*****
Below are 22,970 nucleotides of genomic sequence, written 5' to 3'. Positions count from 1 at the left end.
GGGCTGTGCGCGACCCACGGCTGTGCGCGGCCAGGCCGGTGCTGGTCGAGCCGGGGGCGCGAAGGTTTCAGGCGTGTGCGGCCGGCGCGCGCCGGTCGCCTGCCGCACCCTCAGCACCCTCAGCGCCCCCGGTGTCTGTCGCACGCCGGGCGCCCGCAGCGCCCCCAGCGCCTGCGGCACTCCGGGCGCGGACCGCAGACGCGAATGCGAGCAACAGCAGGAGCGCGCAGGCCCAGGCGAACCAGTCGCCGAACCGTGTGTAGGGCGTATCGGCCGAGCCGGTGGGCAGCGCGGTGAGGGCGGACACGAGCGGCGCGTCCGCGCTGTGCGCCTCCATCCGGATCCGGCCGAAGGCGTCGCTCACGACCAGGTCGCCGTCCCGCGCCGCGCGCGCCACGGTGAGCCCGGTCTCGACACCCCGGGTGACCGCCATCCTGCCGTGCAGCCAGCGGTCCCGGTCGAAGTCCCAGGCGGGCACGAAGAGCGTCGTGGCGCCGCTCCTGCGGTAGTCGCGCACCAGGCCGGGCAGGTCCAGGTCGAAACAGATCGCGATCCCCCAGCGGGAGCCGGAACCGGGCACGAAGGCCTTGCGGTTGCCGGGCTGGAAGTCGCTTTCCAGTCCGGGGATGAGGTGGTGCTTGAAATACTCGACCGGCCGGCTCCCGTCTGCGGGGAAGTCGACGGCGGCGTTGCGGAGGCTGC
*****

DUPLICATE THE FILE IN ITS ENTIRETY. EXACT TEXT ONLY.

Below are 22,970 nucleotides of genomic sequence, written 5' to 3'. Positions count from 1 at the left end.
GGGCTGTGCGCGACCCACGGCTGTGCGCGGCCAGGCCGGTGCTGGTCGAGCCGGGGGCGCGAAGGTTTCAGGCGTGTGCGGCCGGCGCGCGCCGGTCGCCTGCCGCACCCTCAGCACCCTCAGCGCCCCCGGTGTCTGTCGCACGCCGGGCGCCCGCAGCGCCCCCAGCGCCTGCGGCACTCCGGGCGCGGACCGCAGACGCGAATGCGAGCAACAGCAGGAGCGCGCAGGCCCAGGCGAACCAGTCGCCGAACCGTGTGTAGGGCGTATCGGCCGAGCCGGTGGGCAGCGCGGTGAGGGCGGACACGAGCGGCGCGTCCGCGCTGTGCGCCTCCATCCGGATCCGGCCGAAGGCGTCGCTCACGACCAGGTCGCCGTCCCGCGCCGCGCGCGCCACGGTGAGCCCGGTCTCGACACCCCGGGTGACCGCCATCCTGCCGTGCAGCCAGCGGTCCCGGTCGAAGTCCCAGGCGGGCACGAAGAGCGTCGTGGCGCCGCTCCTGCGGTAGTCGCGCACCAGGCCGGGCAGGTCCAGGTCGAAACAGATCGCGATCCCCCAGCGGGAGCCGGAACCGGGCACGAAGGCCTTGCGGTTGCCGGGCTGGAAGTCGCTTTCCAGTCCGGGGATGAGGTGGTGCTTGAAATACTCGACCGGCCGGCTCCCGTCTGCGGGGAAGTCGACGGCGGCGTTGCGGAGGCTGC